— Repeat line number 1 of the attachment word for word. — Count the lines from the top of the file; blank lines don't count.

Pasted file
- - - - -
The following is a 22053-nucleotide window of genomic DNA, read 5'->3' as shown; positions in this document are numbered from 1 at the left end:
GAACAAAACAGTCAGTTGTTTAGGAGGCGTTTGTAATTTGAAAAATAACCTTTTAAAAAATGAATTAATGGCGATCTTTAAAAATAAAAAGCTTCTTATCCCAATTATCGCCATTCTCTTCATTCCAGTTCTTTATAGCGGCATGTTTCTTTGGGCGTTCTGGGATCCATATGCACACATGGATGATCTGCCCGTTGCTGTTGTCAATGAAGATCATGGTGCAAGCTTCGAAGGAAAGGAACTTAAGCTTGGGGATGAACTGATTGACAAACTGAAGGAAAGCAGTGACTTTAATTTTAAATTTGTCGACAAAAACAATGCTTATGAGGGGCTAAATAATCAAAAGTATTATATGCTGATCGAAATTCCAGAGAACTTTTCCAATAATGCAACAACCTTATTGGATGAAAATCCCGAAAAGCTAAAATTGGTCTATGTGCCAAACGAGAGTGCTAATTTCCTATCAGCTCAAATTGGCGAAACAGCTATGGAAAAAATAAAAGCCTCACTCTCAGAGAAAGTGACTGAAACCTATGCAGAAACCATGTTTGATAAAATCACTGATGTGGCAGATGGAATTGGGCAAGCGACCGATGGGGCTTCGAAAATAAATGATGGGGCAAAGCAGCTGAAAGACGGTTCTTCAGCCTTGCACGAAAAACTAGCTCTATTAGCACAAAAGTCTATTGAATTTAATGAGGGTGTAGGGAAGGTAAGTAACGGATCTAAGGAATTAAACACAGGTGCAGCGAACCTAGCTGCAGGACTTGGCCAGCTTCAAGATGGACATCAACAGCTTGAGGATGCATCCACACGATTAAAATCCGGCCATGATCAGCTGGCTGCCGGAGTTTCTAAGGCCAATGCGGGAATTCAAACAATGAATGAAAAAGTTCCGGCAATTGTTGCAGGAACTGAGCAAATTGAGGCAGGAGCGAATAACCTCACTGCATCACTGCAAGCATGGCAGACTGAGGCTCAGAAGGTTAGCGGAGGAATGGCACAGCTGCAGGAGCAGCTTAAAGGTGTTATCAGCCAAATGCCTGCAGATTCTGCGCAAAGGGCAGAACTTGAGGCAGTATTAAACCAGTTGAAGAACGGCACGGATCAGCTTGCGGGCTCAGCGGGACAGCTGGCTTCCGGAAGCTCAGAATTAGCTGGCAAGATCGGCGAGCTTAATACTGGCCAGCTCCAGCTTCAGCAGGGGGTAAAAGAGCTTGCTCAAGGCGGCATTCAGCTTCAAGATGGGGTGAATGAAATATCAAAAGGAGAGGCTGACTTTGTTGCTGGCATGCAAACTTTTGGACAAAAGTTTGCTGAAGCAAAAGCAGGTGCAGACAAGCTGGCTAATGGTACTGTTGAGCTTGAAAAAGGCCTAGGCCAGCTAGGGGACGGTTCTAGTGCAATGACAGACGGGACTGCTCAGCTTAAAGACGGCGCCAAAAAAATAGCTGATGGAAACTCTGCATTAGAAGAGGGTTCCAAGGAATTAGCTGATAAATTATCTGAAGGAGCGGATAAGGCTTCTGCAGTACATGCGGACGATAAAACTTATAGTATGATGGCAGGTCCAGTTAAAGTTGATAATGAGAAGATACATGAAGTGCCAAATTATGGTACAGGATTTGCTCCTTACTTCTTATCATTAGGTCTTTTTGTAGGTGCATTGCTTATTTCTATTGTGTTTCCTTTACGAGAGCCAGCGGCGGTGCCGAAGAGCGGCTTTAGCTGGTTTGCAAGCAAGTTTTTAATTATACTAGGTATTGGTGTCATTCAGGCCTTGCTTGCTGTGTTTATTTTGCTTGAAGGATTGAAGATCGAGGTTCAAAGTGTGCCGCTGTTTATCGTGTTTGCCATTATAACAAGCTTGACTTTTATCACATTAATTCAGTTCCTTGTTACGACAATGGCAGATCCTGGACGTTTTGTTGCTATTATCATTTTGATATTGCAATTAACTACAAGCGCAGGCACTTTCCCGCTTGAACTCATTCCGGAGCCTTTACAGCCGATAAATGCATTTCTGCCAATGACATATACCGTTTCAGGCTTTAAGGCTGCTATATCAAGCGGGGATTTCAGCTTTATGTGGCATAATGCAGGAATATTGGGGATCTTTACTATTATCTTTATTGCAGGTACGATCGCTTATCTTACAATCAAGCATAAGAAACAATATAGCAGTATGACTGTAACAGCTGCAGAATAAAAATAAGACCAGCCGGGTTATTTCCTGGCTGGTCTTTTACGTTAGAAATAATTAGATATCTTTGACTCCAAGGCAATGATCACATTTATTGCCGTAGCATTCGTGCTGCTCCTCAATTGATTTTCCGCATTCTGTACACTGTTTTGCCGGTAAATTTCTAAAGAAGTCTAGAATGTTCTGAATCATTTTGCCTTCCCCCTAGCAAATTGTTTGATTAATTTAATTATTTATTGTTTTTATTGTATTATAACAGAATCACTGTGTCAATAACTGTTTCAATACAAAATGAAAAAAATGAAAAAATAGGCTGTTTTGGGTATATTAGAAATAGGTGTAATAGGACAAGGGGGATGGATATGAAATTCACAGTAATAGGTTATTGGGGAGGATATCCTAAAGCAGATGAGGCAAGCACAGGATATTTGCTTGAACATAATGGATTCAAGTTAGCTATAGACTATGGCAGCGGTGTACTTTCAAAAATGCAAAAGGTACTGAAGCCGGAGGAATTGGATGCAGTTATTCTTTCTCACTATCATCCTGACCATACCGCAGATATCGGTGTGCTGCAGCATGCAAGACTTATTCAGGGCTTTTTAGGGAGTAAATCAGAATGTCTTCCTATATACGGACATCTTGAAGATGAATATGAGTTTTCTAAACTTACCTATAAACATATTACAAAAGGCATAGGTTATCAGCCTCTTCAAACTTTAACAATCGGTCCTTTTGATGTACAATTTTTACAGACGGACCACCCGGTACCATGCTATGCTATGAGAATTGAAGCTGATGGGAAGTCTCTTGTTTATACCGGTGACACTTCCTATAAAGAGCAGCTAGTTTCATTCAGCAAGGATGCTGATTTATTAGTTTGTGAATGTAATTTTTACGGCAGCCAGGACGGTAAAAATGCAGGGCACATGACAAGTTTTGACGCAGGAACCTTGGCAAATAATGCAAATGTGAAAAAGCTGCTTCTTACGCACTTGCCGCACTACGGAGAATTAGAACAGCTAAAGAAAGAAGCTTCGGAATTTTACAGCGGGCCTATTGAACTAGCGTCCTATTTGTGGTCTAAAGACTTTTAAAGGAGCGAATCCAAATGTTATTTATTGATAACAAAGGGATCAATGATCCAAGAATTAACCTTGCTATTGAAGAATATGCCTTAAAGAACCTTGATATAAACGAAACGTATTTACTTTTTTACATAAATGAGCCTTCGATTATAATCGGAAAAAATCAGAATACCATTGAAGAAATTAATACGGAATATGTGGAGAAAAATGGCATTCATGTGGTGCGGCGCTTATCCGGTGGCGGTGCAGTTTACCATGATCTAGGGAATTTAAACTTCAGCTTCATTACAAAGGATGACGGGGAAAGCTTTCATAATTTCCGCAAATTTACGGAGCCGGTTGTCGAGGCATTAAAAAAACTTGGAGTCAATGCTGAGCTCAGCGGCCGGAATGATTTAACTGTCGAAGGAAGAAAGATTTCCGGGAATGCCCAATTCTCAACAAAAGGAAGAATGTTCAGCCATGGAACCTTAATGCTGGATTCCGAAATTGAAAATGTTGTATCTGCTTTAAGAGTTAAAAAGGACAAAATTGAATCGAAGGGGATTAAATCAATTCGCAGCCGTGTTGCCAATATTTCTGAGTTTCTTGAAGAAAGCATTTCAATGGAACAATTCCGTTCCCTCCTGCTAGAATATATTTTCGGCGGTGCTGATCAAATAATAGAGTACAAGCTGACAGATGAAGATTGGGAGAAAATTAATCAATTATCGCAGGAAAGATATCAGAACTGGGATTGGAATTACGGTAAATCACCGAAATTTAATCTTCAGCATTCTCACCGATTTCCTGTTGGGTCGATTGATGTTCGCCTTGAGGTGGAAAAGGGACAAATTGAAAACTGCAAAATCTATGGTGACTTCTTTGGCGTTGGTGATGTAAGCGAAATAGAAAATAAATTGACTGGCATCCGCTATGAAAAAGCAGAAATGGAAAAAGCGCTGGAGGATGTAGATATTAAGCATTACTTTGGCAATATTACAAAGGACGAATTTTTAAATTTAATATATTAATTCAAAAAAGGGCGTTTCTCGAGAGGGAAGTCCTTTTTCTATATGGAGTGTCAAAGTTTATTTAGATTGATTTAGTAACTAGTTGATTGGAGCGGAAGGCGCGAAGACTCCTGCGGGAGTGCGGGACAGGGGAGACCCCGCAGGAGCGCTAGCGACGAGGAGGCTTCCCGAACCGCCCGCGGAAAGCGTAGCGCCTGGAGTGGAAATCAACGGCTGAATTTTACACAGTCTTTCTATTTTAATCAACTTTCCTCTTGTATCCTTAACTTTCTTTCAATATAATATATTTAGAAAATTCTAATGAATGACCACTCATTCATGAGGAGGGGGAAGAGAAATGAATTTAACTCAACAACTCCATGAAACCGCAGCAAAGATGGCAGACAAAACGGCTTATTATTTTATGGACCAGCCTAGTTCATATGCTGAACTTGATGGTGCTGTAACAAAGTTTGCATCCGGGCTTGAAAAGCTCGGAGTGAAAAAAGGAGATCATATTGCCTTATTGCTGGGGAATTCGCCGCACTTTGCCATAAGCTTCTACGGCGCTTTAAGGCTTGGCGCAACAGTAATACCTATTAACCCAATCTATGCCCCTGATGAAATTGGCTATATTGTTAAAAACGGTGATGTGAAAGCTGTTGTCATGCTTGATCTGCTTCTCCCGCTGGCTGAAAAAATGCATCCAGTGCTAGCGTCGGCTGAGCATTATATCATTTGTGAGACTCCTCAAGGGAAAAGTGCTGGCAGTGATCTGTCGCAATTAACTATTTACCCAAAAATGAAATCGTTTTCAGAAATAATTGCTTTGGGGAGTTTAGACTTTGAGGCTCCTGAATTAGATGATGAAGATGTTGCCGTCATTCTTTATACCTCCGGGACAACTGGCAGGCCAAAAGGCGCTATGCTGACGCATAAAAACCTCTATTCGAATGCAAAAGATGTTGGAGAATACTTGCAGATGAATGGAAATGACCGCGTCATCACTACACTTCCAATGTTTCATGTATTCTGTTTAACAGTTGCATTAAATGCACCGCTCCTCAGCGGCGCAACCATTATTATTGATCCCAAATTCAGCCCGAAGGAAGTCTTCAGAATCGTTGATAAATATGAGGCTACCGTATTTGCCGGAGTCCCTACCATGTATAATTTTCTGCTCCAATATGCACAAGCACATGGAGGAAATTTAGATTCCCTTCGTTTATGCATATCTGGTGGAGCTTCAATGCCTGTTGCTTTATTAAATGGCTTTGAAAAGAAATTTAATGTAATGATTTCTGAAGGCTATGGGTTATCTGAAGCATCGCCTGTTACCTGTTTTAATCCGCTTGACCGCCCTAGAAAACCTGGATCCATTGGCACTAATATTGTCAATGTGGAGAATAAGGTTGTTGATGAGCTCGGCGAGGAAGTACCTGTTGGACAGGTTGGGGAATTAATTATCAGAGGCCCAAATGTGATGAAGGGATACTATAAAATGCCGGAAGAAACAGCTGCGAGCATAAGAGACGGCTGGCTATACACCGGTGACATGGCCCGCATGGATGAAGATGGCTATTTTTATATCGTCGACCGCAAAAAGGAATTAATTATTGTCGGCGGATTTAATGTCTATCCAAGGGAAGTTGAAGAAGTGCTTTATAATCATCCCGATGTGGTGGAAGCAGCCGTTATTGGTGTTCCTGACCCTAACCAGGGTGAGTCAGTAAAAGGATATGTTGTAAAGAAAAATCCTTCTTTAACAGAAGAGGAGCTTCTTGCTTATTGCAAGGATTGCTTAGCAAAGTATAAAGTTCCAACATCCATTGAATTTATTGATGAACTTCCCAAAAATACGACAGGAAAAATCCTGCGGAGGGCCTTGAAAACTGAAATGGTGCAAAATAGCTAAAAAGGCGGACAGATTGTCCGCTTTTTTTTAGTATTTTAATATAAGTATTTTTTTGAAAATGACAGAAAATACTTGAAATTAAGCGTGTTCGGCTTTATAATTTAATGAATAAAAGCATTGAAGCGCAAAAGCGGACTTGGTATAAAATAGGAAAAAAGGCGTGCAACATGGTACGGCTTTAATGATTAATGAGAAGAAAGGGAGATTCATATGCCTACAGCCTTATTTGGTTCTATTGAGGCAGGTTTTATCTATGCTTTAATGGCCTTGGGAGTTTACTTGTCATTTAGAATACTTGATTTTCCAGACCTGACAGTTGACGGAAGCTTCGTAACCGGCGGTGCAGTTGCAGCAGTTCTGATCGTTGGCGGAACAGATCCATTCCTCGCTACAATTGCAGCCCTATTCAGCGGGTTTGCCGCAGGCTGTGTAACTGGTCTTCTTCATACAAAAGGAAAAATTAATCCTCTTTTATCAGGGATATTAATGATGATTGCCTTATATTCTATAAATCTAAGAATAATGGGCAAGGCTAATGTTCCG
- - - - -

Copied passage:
The following is a 22053-nucleotide window of genomic DNA, read 5'->3' as shown; positions in this document are numbered from 1 at the left end: